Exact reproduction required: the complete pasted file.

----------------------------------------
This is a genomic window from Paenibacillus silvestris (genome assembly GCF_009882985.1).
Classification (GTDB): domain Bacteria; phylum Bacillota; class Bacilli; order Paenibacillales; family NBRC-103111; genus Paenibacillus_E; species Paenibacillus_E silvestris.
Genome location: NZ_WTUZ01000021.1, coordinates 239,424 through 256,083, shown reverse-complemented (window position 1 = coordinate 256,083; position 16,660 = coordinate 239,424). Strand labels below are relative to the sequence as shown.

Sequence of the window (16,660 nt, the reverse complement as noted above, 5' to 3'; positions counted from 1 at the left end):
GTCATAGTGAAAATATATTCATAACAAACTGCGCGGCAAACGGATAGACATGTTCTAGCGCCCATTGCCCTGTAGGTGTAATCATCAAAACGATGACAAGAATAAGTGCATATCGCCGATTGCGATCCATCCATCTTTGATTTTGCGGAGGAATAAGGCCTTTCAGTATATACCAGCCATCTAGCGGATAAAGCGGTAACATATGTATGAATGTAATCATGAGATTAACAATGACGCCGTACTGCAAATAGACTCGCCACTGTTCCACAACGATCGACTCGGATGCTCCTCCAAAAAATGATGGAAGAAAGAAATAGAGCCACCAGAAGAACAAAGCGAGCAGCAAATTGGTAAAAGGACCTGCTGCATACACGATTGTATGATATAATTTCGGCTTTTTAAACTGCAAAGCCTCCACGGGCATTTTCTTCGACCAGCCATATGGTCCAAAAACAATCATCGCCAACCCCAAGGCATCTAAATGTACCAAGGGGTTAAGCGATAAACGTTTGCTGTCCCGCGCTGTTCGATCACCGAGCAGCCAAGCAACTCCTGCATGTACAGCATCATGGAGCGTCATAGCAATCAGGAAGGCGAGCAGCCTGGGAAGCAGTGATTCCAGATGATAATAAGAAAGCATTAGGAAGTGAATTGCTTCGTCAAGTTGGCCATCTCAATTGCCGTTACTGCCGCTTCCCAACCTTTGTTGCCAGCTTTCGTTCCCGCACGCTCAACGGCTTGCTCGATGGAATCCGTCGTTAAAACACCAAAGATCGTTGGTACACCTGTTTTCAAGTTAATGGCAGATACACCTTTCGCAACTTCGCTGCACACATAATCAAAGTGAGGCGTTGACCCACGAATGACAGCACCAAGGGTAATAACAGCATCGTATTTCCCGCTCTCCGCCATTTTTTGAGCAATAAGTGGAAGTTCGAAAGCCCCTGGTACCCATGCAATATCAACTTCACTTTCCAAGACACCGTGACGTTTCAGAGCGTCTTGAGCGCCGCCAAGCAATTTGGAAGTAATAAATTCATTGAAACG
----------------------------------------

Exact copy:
This is a genomic window from Paenibacillus silvestris (genome assembly GCF_009882985.1).
Classification (GTDB): domain Bacteria; phylum Bacillota; class Bacilli; order Paenibacillales; family NBRC-103111; genus Paenibacillus_E; species Paenibacillus_E silvestris.
Genome location: NZ_WTUZ01000021.1, coordinates 239,424 through 256,083, shown reverse-complemented (window position 1 = coordinate 256,083; position 16,660 = coordinate 239,424). Strand labels below are relative to the sequence as shown.

Sequence of the window (16,660 nt, the reverse complement as noted above, 5' to 3'; positions counted from 1 at the left end):
GTCATAGTGAAAATATATTCATAACAAACTGCGCGGCAAACGGATAGACATGTTCTAGCGCCCATTGCCCTGTAGGTGTAATCATCAAAACGATGACAAGAATAAGTGCATATCGCCGATTGCGATCCATCCATCTTTGATTTTGCGGAGGAATAAGGCCTTTCAGTATATACCAGCCATCTAGCGGATAAAGCGGTAACATATGTATGAATGTAATCATGAGATTAACAATGACGCCGTACTGCAAATAGACTCGCCACTGTTCCACAACGATCGACTCGGATGCTCCTCCAAAAAATGATGGAAGAAAGAAATAGAGCCACCAGAAGAACAAAGCGAGCAGCAAATTGGTAAAAGGACCTGCTGCATACACGATTGTATGATATAATTTCGGCTTTTTAAACTGCAAAGCCTCCACGGGCATTTTCTTCGACCAGCCATATGGTCCAAAAACAATCATCGCCAACCCCAAGGCATCTAAATGTACCAAGGGGTTAAGCGATAAACGTTTGCTGTCCCGCGCTGTTCGATCACCGAGCAGCCAAGCAACTCCTGCATGTACAGCATCATGGAGCGTCATAGCAATCAGGAAGGCGAGCAGCCTGGGAAGCAGTGATTCCAGATGATAATAAGAAAGCATTAGGAAGTGAATTGCTTCGTCAAGTTGGCCATCTCAATTGCCGTTACTGCCGCTTCCCAACCTTTGTTGCCAGCTTTCGTTCCCGCACGCTCAACGGCTTGCTCGATGGAATCCGTCGTTAAAACACCAAAGATCGTTGGTACACCTGTTTTCAAGTTAATGGCAGATACACCTTTCGCAACTTCGCTGCACACATAATCAAAGTGAGGCGTTGACCCACGAATGACAGCACCAAGGGTAATAACAGCATCGTATTTCCCGCTCTCCGCCATTTTTTGAGCAATAAGTGGAAGTTCGAAAGCCCCTGGTACCCATGCAATATCAACTTCACTTTCCAAGACACCGTGACGTTTCAGAGCGTCTTGAGCGCCGCCAAGCAATTTGGAAGTAATAAATTCATTGAAACG